There are two forms of leprosy. In the tuberculoid form of the disease the skin lesions appear as light red or purplish spots. Tuberculoid leprosy is the more benign type, even though it is accompanied by nerve involvement, which leads to numbness (usually of the extremities), contractures, and ulceration. In lepromatous leprosy the skin lesions appear as yellow or brown infiltrated nodules (protuberances) that affect the mucous membranes of the eyes, nose, and throat. There is a general thickening of the skin, especially the face and ears. Lepromatous leprosy is the more easily spread of the two.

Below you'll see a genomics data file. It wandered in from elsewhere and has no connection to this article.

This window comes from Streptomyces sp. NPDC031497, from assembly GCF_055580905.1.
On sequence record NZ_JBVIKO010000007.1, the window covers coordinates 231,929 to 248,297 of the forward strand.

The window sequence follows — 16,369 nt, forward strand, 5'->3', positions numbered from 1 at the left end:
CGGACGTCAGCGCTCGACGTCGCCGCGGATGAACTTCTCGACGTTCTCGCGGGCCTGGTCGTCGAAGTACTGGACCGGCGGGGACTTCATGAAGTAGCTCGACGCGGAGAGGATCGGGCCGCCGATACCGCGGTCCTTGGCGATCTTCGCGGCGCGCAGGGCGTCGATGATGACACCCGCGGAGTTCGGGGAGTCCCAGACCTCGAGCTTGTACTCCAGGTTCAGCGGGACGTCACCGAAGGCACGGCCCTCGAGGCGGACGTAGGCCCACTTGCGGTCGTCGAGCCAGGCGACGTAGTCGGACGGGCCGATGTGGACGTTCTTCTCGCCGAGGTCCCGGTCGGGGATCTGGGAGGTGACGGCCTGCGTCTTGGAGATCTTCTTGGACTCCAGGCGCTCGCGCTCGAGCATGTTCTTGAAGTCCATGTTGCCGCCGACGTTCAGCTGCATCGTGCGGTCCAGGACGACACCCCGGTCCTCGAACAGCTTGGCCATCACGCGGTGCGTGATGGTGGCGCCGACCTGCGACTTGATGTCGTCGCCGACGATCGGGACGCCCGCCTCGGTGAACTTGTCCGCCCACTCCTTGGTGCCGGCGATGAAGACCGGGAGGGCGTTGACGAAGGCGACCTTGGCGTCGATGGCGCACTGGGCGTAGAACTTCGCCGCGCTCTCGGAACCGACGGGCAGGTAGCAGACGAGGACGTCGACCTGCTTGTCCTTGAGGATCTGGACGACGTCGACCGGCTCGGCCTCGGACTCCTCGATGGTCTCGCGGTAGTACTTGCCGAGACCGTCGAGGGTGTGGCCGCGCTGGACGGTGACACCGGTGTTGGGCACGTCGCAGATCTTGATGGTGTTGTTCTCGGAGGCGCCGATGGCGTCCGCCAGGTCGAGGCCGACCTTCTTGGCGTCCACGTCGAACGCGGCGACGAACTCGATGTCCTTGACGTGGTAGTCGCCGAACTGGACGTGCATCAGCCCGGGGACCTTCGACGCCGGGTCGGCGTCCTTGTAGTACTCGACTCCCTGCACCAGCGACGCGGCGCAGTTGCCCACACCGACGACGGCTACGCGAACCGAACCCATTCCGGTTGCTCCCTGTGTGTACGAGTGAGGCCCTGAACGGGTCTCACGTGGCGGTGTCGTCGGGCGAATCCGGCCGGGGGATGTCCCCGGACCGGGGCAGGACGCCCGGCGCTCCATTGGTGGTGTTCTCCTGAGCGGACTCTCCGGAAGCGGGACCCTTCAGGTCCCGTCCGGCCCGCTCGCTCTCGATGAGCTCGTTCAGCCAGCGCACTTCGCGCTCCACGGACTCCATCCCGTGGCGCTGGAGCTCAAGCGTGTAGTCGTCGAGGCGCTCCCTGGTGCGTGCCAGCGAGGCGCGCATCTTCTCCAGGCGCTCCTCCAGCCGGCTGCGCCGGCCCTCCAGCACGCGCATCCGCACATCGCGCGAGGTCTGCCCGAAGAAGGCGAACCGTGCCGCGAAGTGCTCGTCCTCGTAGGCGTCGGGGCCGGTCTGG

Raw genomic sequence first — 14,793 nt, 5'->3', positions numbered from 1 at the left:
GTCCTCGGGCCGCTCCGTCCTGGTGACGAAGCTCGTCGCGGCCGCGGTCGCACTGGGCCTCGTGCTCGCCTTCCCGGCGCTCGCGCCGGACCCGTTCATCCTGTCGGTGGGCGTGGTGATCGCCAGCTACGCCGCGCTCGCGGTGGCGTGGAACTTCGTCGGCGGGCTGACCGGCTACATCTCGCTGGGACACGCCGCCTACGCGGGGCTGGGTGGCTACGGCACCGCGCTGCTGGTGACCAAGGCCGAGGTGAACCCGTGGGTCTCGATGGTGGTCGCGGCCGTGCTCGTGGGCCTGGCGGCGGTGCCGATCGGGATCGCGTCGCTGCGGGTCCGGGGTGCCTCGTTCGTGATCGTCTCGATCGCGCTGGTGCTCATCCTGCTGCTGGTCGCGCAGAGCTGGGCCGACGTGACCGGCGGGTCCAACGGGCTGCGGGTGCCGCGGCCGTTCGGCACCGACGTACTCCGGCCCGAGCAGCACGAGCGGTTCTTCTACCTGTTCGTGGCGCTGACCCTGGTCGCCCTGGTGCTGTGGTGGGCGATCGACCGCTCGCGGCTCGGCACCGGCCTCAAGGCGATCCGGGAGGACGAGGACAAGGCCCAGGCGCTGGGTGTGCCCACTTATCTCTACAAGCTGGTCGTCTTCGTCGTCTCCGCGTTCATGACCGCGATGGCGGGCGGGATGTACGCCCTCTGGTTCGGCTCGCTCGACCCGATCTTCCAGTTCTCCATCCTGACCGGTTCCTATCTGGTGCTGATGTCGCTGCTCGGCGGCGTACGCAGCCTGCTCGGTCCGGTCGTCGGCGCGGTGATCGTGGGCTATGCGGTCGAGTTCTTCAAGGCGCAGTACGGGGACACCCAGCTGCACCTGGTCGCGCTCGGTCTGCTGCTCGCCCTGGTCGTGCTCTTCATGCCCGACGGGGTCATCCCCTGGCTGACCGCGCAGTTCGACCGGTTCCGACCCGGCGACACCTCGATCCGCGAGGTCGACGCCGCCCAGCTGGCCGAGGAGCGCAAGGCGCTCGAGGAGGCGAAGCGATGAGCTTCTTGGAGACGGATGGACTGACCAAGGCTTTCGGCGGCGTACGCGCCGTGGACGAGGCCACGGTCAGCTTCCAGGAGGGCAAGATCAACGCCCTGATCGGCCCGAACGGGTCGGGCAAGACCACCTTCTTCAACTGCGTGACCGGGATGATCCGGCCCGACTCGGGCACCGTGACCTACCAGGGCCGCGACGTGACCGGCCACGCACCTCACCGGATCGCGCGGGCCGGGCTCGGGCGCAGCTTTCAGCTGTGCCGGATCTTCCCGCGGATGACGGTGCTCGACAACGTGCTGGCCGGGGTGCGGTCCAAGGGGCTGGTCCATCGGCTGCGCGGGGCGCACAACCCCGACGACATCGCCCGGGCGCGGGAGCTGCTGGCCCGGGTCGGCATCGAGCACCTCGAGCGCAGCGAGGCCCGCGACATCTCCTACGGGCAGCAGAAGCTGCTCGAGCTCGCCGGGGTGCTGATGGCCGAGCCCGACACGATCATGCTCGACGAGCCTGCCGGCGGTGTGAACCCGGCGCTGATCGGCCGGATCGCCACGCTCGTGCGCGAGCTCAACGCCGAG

The Columbia Electronic Encyclopedia, 6th ed. Copyright © 2012, Columbia University Press. All rights reserved.